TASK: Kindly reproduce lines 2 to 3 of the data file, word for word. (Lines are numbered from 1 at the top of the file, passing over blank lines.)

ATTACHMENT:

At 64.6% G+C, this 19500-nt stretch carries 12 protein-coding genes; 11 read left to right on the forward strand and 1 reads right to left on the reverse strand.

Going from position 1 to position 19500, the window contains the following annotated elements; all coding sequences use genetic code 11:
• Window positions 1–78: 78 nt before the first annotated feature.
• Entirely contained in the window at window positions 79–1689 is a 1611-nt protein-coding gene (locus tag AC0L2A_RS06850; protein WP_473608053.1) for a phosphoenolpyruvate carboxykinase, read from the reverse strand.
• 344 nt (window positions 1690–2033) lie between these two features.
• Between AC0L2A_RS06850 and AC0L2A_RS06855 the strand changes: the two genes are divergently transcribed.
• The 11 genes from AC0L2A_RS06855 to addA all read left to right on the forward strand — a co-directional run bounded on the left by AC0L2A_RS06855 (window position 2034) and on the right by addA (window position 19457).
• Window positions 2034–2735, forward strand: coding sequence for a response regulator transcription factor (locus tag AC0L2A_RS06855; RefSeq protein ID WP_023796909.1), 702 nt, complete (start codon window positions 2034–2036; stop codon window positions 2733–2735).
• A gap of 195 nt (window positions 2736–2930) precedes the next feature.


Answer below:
Going from position 1 to position 19500, the window contains the following annotated elements; all coding sequences use genetic code 11:
• Window positions 1–78: 78 nt before the first annotated feature.